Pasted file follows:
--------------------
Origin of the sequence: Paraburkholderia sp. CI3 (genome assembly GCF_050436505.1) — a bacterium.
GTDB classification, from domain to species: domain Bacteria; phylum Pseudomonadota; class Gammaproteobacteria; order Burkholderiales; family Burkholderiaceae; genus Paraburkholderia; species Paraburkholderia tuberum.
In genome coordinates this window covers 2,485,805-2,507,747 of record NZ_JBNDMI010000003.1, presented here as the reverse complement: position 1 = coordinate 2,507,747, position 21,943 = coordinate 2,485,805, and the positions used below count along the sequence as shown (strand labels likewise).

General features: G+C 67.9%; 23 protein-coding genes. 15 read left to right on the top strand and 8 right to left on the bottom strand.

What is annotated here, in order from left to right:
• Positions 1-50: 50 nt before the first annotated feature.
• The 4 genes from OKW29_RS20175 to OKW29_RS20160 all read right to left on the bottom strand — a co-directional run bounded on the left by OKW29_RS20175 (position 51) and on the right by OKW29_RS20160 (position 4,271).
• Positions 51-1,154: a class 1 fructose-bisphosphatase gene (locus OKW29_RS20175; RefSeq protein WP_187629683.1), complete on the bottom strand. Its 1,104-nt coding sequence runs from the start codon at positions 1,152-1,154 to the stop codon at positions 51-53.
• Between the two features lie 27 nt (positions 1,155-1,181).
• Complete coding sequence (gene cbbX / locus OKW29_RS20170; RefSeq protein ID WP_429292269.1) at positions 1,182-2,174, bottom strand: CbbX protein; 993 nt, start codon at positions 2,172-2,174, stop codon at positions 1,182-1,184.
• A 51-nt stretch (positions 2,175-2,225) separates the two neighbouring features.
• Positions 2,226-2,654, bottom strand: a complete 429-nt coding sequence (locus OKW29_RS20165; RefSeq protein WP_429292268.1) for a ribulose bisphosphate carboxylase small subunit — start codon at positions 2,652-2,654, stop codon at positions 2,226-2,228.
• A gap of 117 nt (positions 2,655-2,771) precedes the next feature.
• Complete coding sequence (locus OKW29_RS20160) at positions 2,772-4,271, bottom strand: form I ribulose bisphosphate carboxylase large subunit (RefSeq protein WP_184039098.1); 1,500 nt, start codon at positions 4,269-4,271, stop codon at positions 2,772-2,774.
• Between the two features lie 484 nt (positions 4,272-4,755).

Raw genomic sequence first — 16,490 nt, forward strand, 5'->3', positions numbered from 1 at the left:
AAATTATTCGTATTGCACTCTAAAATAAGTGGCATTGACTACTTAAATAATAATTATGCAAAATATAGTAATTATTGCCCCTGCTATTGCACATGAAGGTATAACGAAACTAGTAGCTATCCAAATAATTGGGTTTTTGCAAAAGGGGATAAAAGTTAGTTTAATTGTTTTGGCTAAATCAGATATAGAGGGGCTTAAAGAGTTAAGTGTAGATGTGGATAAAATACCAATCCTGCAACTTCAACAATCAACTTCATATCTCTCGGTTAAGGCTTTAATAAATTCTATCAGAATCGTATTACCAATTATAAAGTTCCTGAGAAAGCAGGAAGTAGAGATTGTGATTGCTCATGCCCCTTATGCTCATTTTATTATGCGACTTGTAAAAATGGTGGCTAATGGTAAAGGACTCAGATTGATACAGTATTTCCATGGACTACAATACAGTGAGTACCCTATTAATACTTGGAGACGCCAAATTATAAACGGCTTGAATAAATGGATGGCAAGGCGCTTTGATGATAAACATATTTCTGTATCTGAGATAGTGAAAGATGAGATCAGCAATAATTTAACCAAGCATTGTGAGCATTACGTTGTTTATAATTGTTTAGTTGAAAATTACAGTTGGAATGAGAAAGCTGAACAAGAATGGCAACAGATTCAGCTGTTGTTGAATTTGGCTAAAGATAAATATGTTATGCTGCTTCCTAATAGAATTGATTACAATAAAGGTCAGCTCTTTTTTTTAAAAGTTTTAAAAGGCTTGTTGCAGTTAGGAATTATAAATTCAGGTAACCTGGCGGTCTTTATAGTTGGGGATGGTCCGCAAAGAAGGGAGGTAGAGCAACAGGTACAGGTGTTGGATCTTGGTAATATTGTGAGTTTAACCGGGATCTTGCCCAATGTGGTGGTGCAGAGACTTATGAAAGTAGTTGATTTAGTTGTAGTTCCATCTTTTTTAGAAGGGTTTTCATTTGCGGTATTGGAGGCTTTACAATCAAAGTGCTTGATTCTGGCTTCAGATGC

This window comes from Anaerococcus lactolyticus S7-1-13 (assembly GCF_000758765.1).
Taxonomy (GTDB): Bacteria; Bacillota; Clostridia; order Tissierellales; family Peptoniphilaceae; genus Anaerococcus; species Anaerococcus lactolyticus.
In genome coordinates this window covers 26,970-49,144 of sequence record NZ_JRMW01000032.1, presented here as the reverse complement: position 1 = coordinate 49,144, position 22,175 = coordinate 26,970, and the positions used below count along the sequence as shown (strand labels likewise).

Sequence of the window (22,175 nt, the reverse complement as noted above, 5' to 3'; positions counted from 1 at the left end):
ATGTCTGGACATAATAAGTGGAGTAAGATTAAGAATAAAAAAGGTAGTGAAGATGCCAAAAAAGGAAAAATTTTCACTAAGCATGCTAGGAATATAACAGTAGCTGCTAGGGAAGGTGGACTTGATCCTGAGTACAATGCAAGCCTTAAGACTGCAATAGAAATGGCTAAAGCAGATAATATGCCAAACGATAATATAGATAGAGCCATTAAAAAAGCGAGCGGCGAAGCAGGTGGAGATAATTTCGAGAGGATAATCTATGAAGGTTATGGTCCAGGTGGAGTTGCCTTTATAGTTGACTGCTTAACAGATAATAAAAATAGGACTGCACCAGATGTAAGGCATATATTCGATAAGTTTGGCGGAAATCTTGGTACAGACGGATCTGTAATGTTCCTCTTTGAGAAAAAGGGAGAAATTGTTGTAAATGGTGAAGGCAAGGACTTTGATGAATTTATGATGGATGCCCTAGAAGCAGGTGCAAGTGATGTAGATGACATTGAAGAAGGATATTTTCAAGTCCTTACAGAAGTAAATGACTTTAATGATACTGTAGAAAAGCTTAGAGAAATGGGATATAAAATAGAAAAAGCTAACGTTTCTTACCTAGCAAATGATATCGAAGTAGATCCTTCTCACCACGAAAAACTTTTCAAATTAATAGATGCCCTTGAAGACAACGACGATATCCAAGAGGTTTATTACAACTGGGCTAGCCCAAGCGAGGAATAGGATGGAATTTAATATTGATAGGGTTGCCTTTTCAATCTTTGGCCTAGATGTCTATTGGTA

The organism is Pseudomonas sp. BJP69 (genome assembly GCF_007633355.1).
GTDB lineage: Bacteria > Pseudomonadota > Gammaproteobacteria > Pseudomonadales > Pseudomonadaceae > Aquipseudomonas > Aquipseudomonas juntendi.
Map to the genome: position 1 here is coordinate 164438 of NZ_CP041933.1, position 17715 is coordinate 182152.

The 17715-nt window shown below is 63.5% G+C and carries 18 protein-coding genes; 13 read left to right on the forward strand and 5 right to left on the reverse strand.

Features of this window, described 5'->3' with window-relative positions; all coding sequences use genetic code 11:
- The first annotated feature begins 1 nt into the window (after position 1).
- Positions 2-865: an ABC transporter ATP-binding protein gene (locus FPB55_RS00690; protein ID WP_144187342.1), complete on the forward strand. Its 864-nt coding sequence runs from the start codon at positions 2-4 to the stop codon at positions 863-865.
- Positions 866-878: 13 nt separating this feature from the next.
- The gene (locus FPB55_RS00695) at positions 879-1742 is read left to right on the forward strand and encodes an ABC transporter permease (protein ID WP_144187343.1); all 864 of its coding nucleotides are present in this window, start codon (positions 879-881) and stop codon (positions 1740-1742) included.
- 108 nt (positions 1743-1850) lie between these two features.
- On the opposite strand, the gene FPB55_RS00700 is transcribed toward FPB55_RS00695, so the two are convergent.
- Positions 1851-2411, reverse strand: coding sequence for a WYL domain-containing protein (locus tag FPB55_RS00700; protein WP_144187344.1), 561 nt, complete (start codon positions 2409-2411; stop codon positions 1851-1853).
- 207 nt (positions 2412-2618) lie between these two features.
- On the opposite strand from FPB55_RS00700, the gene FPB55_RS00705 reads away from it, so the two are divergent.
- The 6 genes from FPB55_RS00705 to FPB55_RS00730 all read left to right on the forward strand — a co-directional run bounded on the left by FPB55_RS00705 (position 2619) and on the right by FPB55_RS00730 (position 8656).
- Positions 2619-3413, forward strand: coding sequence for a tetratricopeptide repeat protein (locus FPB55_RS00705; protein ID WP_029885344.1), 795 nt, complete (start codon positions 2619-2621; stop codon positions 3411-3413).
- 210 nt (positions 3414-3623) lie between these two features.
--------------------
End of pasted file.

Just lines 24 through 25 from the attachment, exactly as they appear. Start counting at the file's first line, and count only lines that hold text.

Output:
GTDB lineage: Bacteria > Pseudomonadota > Gammaproteobacteria > Pseudomonadales > Pseudomonadaceae > Aquipseudomonas > Aquipseudomonas juntendi.
Map to the genome: position 1 here is coordinate 164438 of NZ_CP041933.1, position 17715 is coordinate 182152.